After that meeting, I went to the talk given by Dr. Jen on lameness.  It was great, especially the videos she showed.  I think we all had a new appreciation for the hard work our endurance vets do at every ride.  Then I stayed for most of Dr. Vanwhal's (I think I have that right) talk on the hoof.  There were some really great slides.  Then I had to go get whatever hadn't sold from the used tack sale and check out the raffle table again.  I had a modest haul this year, I guess I used up my luck last year.  But wait...
We then all went and got prettied up, which only took Monica and I about 10 minutes.  We all headed down to the cocktail hour and then to dinner and the awards.
The Fish Creek Gang has a tradition of wearing prom dresses (often from a thrift store) to this, so as you might imagine, we were pretty, um, obvious?  There was a range of clothing from jeans to our finery, with every gradation in between.  Here is a photo from Friday night when we were figuring out our finery.
A few of the Fish Creek Gang/Pirates getting ready for our big party on Saturday.  Monica Bretherton photo.
We looked pretty much the same on Saturday, with perhaps a few dress changes.  We had our dinner and then the awards started.  In between awards, they gave out ride entries (with unwon raffle tickets).  I won an entry to Seneca Stampede.  I've never been there, so it sounds like a great time to go try it out.  There was a nice slideshow to go along with the awards and then towards the end, they did the drawing for the Hold My Horses portable corral.  We have two of them, but I had bought 4 tickets total, cause you can ALWAYS use more, especially as I'll be taking along some newbies this year.  And guess what?  My luck changed and I WON IT!  Whoo hoo!  I know Carlene took a photo of me fondling it, but I can't find it right now.  So, just imagine a big grin and me holding the corral rather possessively.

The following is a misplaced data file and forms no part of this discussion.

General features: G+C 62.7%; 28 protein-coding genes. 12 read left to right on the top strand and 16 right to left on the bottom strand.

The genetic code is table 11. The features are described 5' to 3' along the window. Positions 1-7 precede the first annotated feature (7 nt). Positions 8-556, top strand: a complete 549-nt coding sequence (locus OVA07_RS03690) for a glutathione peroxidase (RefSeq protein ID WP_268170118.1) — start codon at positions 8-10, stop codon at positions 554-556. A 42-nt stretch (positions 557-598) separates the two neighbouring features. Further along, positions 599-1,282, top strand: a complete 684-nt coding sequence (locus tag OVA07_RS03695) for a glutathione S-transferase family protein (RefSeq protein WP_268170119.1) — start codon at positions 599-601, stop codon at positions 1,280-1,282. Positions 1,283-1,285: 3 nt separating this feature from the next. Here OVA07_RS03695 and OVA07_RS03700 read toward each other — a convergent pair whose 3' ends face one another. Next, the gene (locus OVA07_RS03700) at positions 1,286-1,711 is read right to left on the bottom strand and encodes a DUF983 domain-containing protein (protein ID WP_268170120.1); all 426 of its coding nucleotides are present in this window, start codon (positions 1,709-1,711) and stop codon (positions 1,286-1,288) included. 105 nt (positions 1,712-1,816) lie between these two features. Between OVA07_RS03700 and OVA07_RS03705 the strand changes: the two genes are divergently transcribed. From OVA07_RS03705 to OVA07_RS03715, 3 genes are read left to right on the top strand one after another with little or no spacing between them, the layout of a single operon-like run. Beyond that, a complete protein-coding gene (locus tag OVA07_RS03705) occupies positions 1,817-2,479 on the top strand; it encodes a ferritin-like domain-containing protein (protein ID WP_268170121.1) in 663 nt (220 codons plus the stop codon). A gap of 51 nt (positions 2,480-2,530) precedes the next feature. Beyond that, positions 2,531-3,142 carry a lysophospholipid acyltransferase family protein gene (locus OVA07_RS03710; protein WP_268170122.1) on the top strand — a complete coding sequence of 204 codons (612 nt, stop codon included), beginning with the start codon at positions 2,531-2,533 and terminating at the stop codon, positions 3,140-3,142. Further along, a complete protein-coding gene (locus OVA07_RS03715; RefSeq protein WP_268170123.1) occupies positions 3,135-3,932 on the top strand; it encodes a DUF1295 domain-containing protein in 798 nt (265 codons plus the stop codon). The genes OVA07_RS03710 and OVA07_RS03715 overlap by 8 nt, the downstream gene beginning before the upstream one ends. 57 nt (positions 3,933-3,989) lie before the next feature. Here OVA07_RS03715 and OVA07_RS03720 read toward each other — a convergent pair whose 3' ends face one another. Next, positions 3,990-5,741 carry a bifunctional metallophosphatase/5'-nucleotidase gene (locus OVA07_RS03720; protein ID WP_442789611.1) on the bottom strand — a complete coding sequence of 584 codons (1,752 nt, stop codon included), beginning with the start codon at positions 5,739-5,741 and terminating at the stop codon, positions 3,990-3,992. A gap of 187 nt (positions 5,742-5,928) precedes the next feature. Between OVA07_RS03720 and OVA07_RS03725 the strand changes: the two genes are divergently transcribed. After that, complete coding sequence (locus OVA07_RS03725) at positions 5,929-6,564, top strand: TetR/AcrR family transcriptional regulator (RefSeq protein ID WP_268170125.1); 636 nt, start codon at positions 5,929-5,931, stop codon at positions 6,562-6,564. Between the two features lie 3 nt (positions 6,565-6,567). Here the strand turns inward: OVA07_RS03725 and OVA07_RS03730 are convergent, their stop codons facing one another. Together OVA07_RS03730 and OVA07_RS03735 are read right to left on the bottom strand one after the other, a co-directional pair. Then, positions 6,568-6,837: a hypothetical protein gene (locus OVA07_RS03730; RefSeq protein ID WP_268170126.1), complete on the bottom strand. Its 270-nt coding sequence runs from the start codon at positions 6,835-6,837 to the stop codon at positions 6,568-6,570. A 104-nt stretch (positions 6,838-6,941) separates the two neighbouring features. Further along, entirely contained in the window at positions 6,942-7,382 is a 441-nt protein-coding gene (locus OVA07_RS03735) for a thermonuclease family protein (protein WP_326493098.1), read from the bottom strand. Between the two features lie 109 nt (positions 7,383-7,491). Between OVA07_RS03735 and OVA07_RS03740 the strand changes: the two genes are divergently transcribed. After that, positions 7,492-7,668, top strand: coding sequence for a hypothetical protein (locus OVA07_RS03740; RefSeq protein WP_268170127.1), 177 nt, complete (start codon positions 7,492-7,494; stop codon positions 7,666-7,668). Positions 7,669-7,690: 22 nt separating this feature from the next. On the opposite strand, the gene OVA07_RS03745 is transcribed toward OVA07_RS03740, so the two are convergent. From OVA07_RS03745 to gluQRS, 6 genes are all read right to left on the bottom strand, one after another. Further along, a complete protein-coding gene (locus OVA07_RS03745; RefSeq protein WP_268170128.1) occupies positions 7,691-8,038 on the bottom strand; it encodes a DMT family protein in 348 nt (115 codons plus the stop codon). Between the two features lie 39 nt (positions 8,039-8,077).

After that, we partied for a while, got our dancing shoes on (or off in my case) and had a great time.  Monica and I didn't stay up terribly late and Sky Evans was sharing our room that night.  So, we had a 'girl's slumber party' and got to know Sky a bit better.  Monica knew her, but I had never met her.  We had a nice chat. 
Next day, Monica and I went to the New Board meeting and then headed home around 11 or so, after loading my corral into Monica's van (good planning there!).  All in all, a very good weekend!

Wednesday, January 22, 2014

Uncle Galen does his job

Yesterday, Monica and I took Galen and the young mare Mahri to the Redmond Watershed.  Mahri was foaled here at Cascade Gold and is the last of a line of wonderful siblings.  She's still quite green and this was her 4th total trail ride (maybe 5th?).  Anyway, she's still quite green.

Galen has really taken being "Uncle Galen" to heart.  He's great at leading the way on the trails, matching his pace to his charge behind and keeping an eye on whoever it is.  It's really kind of sweet how he keeps turning his head just enough to check on the horse behind.  He will even stop and wait if we get too far ahead.

His general unflappedness really helps those youngsters (and oldsters just starting their trail experiences) be calm. 

Mahri is pretty unflappable herself so far.  She's faced bicycles, strollers, dogs, all sorts of scary things on the trail with nary a spook.  She can be a little lazy, but in my book, a little lazy is WAY better than turn and leave at a high rate of speed.  As her fitness progresses, I'm sure her lazy will go away.

So, yesterday we took advantage of perfect weather (sunshine and 45 degrees on January 21st!), to go for a ride.